• Papers resulting from this project have been presented at various conferences and workshops: FOCS Workshop on Algorithms for the Web Graph (WAW 2002), Workshop on Agents in Bioinformatics (NETTAB 2002), ECDL 2003, SIGIR 2003 Workshop on Defining Evaluation Methodologies for Terabyte-Scale Collections, Conference on Growing Networks and Graphs in Statistical Physics, Finance, Biology and Social Systems
  • Work funded by the project has been cited in the press (Technology Research News, Complexity Digest, PNAS News Archive, Insight, Ascribe, etc.). The PI was interviewed on BBC World Service.
  • Two new courses related to the project are being developed: an undergratuate seminar in informatics (I400) on search engines and a graduate seminar in computer science (B659) on web mining. Both will be offered by the PI at IU in Spring 2004.

Goals, Objectives and Targeted Activities

Completed/ongoing activities
  • Deployed multi-threaded MySpiders applet; soliciting user feedback.
  • Developed and disseminated tasks and metrics to evaluate crawlers; proposing a topical crawling task in the TREC Web Track.
  • Developed new InfoSpiders algorithm for topical crawling; outperformed other crawlers in literature.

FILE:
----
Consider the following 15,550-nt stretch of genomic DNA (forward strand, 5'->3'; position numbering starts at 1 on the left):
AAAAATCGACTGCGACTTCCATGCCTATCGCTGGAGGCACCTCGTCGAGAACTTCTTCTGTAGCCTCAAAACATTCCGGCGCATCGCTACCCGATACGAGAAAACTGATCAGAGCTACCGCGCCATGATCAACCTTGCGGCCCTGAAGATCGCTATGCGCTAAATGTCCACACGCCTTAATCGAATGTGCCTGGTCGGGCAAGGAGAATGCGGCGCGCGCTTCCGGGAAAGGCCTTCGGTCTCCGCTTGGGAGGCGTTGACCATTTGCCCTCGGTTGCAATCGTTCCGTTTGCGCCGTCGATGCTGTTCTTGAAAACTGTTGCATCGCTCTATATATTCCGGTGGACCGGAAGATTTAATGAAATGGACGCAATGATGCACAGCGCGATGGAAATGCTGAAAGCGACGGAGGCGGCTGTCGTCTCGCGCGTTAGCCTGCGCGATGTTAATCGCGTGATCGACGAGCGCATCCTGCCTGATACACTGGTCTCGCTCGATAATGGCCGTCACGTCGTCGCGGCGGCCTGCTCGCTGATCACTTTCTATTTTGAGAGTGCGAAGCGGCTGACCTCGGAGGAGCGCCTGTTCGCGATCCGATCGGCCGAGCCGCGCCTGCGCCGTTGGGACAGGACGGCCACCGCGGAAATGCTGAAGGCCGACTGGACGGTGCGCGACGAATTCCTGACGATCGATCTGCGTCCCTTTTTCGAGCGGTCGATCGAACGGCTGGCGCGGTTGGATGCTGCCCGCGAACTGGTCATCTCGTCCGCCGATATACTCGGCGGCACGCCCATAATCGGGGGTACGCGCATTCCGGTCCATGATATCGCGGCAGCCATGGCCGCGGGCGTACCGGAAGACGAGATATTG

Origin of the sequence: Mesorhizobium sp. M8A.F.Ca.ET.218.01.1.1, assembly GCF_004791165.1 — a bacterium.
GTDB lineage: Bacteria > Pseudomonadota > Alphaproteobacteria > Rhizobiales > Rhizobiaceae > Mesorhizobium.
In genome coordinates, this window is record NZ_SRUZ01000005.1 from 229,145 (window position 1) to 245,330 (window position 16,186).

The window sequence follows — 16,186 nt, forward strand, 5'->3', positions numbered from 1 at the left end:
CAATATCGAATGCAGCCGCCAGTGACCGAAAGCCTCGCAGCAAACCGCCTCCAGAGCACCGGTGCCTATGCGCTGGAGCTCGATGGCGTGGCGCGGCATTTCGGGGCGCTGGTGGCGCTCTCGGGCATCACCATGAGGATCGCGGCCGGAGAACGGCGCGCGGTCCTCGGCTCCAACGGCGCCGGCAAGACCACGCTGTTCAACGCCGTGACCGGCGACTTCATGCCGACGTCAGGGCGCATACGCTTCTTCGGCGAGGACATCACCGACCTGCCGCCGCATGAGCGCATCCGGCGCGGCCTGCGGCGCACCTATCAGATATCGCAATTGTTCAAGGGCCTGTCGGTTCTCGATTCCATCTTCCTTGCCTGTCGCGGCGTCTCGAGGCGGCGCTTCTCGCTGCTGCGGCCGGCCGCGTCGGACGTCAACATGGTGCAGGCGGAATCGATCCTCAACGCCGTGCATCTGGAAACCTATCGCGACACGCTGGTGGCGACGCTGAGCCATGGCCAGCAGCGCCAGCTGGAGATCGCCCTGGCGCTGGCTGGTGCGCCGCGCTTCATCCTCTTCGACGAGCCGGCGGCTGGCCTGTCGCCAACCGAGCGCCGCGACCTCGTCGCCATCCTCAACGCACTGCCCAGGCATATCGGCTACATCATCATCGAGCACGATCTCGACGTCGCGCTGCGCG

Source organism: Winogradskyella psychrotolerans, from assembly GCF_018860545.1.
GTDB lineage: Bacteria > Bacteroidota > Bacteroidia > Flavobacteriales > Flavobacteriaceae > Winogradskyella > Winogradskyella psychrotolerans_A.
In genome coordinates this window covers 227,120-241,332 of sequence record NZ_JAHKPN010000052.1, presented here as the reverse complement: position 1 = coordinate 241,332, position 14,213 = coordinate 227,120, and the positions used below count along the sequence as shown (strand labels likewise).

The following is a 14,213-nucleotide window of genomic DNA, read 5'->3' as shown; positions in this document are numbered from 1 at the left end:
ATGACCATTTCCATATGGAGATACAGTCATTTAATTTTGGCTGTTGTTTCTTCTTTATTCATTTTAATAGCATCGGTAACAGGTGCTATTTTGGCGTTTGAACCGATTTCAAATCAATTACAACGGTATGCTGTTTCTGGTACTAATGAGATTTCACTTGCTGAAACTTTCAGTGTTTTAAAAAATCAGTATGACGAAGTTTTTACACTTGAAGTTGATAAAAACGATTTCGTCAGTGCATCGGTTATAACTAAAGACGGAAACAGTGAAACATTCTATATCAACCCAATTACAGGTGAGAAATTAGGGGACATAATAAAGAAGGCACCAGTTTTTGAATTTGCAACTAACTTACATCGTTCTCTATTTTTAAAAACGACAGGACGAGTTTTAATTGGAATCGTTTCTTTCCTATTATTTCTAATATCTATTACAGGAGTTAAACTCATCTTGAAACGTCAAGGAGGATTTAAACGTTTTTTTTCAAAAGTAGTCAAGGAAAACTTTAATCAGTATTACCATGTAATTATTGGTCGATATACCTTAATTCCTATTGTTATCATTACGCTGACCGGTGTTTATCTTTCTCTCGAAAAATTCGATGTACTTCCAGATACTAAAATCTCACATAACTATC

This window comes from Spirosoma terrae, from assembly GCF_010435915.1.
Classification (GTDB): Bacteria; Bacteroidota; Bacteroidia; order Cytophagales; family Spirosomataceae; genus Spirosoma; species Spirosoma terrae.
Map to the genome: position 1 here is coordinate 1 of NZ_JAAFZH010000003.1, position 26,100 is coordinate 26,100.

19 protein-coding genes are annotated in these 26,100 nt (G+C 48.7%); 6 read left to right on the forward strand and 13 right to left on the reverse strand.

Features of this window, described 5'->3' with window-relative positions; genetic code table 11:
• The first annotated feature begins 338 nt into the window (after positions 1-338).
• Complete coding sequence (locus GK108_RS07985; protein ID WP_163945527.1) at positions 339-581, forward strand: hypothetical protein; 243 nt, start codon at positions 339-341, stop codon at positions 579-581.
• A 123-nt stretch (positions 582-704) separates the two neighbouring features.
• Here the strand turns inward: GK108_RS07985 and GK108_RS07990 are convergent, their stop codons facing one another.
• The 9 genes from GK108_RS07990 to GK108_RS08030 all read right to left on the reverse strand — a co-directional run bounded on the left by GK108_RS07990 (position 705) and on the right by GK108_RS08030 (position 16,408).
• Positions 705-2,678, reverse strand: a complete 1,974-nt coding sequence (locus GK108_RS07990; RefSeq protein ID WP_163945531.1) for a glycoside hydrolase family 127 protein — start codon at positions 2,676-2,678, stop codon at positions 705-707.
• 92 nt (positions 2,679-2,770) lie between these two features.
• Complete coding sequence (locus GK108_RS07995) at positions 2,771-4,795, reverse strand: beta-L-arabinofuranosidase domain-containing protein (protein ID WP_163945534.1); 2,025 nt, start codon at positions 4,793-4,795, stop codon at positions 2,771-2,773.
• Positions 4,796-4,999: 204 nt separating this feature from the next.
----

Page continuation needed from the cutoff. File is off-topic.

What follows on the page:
• Analyzed complexity and performance/cost trade-offs of various crawler algorithms.
  • Studied role of different adaptive techniques (reinforcement learning, evolutionary bias, query expansion) on crawling performance.
  • Studying relationship between topologies induced by linkage, lexical, and semantic similiarity across Web pages.
  • Studied conditions for localized Web crawling algorithms to find short paths.
  • Developing Web growth model to obtain realistic distribution of textual similarity across linked pages in addition to realistic degree distribution.
New targets for 2003-2004
  • Study various aspects of possible integration with search engines
  • Explore synergistic/symbiotic relationship between topical crawlers and indexing algorithms for vertical search engines
  • Begin design of peer-based distributed, collaborative crawling framework
  • Consider effect of resources available to crawlers on performance

Area Background